Genetic engineering can now be used to add custom graphics to an animal fur or to change the color of its coat entirely. The newly patented process could, says MIT Technology Review senior editor Antonio Regalado, be used to add barcodes to cattle or create dalmatians with some truly bizarre spots.
The method comes from a company called AgGenetics and was invented in an idle moment by founder James West. AgGenetics’ regular business is creating white Angus cattle that won’t feel heat stress when bred in hot, sunny environments.
West’s method uses a genetic tool from DuPont, called Cre-Lox, which adds a gene to an animal’s DNA that remains inactive until it comes into contact with an enzyme. Cre-Lox doesn’t do anything itself. It is a trigger and can be attached to other genes in order to switch them on, permanently and at will.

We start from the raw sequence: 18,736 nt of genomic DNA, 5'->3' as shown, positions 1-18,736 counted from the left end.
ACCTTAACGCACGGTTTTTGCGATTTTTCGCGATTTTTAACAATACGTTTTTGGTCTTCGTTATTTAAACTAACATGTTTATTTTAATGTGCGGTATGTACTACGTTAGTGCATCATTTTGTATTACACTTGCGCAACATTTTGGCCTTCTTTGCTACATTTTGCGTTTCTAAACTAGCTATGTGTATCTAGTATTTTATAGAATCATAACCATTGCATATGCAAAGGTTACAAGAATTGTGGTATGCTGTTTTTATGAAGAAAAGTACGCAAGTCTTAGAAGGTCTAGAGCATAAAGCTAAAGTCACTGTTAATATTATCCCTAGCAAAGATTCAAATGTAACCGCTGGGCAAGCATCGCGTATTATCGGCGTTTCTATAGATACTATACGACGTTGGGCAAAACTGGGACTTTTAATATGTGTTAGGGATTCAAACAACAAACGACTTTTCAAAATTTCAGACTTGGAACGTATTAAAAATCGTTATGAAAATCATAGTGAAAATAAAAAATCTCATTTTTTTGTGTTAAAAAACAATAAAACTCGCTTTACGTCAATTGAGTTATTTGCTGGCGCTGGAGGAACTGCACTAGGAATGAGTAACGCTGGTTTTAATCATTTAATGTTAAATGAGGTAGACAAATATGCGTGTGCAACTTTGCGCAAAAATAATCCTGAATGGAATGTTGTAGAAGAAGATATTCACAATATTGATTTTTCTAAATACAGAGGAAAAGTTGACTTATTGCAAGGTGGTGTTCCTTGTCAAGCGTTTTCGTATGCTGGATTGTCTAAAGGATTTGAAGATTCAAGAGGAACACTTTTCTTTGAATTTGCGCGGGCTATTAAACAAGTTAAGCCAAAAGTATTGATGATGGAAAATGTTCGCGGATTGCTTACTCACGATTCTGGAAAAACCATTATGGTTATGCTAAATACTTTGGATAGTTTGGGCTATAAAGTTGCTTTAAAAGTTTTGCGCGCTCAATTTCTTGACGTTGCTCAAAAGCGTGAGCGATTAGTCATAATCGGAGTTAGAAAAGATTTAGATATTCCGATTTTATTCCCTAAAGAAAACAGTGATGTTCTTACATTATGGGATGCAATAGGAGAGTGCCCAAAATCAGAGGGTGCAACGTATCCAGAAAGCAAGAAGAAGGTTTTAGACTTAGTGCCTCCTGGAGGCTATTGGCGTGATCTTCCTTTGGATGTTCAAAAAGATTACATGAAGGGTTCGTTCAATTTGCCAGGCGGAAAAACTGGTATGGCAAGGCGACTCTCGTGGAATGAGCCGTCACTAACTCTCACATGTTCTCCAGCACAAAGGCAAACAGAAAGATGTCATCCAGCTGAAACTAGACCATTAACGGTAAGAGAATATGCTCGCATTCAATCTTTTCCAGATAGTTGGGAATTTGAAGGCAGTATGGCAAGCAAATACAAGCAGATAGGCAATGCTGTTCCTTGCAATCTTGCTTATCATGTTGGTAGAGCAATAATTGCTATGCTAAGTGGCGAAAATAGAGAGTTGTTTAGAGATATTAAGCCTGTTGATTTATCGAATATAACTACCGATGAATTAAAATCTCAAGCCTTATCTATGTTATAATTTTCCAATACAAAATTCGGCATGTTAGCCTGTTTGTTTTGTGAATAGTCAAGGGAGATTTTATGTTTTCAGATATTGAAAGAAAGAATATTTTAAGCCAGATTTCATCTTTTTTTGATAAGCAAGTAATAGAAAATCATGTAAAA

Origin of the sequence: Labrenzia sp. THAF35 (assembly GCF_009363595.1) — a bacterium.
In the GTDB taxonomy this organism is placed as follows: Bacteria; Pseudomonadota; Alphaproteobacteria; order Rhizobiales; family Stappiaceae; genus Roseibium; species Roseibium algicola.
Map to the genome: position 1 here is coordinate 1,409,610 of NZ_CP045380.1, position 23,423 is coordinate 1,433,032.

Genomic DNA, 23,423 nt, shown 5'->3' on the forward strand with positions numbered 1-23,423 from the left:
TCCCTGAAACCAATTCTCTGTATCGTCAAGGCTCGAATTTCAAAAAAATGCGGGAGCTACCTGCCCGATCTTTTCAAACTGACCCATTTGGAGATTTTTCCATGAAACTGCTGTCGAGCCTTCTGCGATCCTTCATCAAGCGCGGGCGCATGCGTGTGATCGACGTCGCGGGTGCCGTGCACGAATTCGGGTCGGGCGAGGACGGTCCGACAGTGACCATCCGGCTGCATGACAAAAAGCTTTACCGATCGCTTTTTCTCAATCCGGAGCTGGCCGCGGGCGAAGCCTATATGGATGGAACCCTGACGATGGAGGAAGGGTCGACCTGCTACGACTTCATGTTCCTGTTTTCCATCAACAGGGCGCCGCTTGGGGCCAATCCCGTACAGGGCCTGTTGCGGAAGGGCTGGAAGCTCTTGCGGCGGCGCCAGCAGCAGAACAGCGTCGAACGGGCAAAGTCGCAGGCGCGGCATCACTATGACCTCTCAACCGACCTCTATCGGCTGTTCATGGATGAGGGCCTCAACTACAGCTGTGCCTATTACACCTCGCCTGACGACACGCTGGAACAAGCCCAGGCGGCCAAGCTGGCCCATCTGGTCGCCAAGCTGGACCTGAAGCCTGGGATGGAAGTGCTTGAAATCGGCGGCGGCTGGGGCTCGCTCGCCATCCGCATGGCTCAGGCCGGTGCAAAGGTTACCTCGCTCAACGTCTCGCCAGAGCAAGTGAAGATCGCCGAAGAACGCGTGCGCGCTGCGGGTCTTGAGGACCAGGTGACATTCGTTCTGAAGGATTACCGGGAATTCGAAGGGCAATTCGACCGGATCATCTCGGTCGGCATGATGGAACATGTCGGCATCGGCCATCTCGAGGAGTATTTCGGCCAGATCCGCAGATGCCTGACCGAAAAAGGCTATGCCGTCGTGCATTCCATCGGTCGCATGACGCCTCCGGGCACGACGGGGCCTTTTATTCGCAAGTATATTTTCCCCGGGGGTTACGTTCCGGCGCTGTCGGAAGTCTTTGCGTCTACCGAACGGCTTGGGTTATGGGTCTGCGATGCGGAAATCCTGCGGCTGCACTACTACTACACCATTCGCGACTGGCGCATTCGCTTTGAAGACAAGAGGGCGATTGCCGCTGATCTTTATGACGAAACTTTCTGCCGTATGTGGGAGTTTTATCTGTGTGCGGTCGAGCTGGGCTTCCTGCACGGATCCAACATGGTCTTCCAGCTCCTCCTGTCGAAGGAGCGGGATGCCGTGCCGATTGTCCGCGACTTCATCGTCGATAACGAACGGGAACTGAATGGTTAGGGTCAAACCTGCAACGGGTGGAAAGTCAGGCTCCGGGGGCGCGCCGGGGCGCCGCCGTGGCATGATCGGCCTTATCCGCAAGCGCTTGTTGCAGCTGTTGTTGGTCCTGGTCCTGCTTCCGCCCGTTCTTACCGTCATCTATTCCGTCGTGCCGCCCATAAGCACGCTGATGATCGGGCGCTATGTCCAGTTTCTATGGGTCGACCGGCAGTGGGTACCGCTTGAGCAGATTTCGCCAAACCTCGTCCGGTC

West hit upon the idea of using Cre-Lox to switch on a gene that turns hair black. By painting the enzyme onto the fur of an animal, its color is changed at the genetic level. The work isn’t actually done with a brush. Instead, a needle is used to “tattoo” the enzyme into each hair follicle, switching it over to produce black hair from then on.
Combined with West’s white Angus cattle, this technology could be used to tattoo scannable bar codes onto the flanks of the beasts, and those codes could not be erased.
And lest you thought that genetics was a wholly serious business, you should take a look at possibly the best part of the whole story—this paragraph from Regalado’s article:
Not everyone thinks coloring-book animals are a worthwhile endeavor. “This is dumb,” says Scott Fahrenkrug, the founder of Recombinetics, a company engineering cattle using new gene-editing techniques. His company managed to make dairy cows without horns, which they usually have. He says if you want to put a logo on the side of a dog it might be easier to use hair dye.
Of course, it’s genetics, and the need to have the genes inserted before birth rules out this kind of “therapy” as a way to color our gray hair back to black when we get old.